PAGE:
How Binary Options Robots Have Changed Over the Years

Binary options are relatively new financial instruments, and retail trading in binary options contracts did not start until 2008. This coincided with the era of the advent of the smartphone, which brought a new dimension of trading into the homes of participants. The late 2000s also saw innovations in the development of web browser software. The web browsers were much more advanced than the early prototypes of the mid 90s, when online trading was deregulated to allow for private participation.

By the mid-2000s, the forex market was already undergoing a revolution in terms of development of software, tools and platforms. The first expert advisors which could allow for automated trading were already in the market at this time. So when binary options appeared in the marketplace, this form of investing already had a lot of catching up to do. It was not until 2011 that the first attempts at creating automated binary options software were made. Binary options robots have undergone tremendous changes since those early years and as we head into the last four years of the 2010s decade, there is every certainty that we will witness more changes.

Here is a description of the changes that binary options software have undergone through the years.


By this time, robots were already commonplace in the spot forex market, but there were limitations within the binary options market that needed to be overcome before the first binary options robots could be produced. One of the limitations was that binary options platforms were mostly web-based. As such, any robots for the binary options market had to have a way to connect from the web-based platforms to the trading servers for execution.

The first attempts at making binary options robots made use of an innovation in web browser technology. Google had just launched its web browser, Chrome, and this came with a new technology, which was the ability to attach software add-ons known as Extensions. These extensions could then be called upon to produce functions on the websites that were open within the web browsers. This meant that binary options robots could be coded in the form of web browser extensions, and they could be programmed to execute trades on the web-based platforms of binary options brokers. Other web browsers such as Mozilla FireFox and Opera followed suit by developing their own Extension browser technology. The age of the binary options robot was born.


Binary options robots in the form of web-based browsers were cool, but they had limitations. For instance, some brokers did not use the turnkey software from SpotOption, Tradologic and Tech Financials, the major trading software providers in the binary options market. Therefore attempts to use extensions on the software of brokers using proprietary platforms were not very successful. Furthermore, other software providers and developers saw a massive market opportunity and began to develop their own binary options robot solutions. Many of these new software did not require browser extensions technology to work. This period signalled the entrance of a new generation of binary options robots. Some of the new technology that came on stream were as follows:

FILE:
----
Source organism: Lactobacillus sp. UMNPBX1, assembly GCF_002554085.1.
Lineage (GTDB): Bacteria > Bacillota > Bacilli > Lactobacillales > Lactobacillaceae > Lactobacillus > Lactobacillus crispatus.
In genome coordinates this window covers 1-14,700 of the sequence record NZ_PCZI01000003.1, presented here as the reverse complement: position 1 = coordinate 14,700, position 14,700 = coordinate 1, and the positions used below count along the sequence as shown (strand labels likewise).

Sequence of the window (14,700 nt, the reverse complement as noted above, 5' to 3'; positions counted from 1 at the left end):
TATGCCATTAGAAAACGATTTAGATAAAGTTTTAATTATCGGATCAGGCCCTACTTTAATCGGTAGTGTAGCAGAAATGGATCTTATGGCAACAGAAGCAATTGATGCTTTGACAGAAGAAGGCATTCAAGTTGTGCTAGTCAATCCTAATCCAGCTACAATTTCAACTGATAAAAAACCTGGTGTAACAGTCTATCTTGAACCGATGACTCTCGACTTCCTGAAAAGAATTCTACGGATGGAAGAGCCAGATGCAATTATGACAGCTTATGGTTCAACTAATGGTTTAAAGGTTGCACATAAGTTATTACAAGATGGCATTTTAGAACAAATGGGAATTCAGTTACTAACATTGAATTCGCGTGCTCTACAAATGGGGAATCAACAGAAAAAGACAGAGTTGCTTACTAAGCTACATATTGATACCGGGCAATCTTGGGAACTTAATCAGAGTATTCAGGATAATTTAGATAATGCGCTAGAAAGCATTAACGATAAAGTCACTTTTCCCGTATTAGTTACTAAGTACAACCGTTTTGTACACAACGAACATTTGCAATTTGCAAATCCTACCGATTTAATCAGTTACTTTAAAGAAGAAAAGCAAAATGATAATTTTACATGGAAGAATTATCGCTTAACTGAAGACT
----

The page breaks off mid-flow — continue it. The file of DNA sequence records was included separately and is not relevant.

1. The MT4 bridge: this was a breakthrough in the market and gave the massive number of traders who had operated the MT4 in the forex market the opportunity to get their regular robots to implement signals from the MT4 platform to their binary options platforms.
  2. MT4 binaries: Some forex brokers started to offer binary options on their platforms, thus providing a system where binary options robots can be constructed using the platform’s programming language. This keeps the entire system in-house. Some forex brokers using the MT4 have already begun to implement such a solution.


Further advancements in technology have taken place. Some companies, willing to provide trading services for numerous clients, have created a system where manual trades performed by experts in a back end, can be copied and transmitted directly to trader’s accounts on the front-end using a software which functions as the robot. The advantage of this system is that traders using the system get the best of human input and automated input.

New software such as those run by BinaryRobot365 are also allowing traders to define certain parameters for their trades for the binary options robots to run with. For instance, traders can now set a stop loss, trade size, risk appetite, etc which in turn, define how the binary options robot sets trades. Therefore, frequency of trades, aggressiveness of trading, investment amounts and risk exposure, can be defined for the robot to follow. This allows traders to continue to retain a measure of control over their accounts, and still be able to do other things while the robot performs trades in an automated fashion.

Some companies have also started to develop downloadable versions of binary options platforms. Therefore, we can expect to see robots being coded to trade binary options in much the same way as we see robots being coded to trade the MT4 and MT5 forex platforms. This will also open the door for the development of software that can allow traders to automatically develop their own robots without having to use programmers to do so. This technology, already provided by companies like Molanis in the forex market, look set to take off in the binary options market as well.


It is very clear that with the rapid evolutionary changes that have occurred with binary options robots in the last five to six years, the next few years will see more innovation and more functional binary options robots. Time will unveil to the markets what is presently in the minds of developers who are working tirelessly to deliver more value to traders.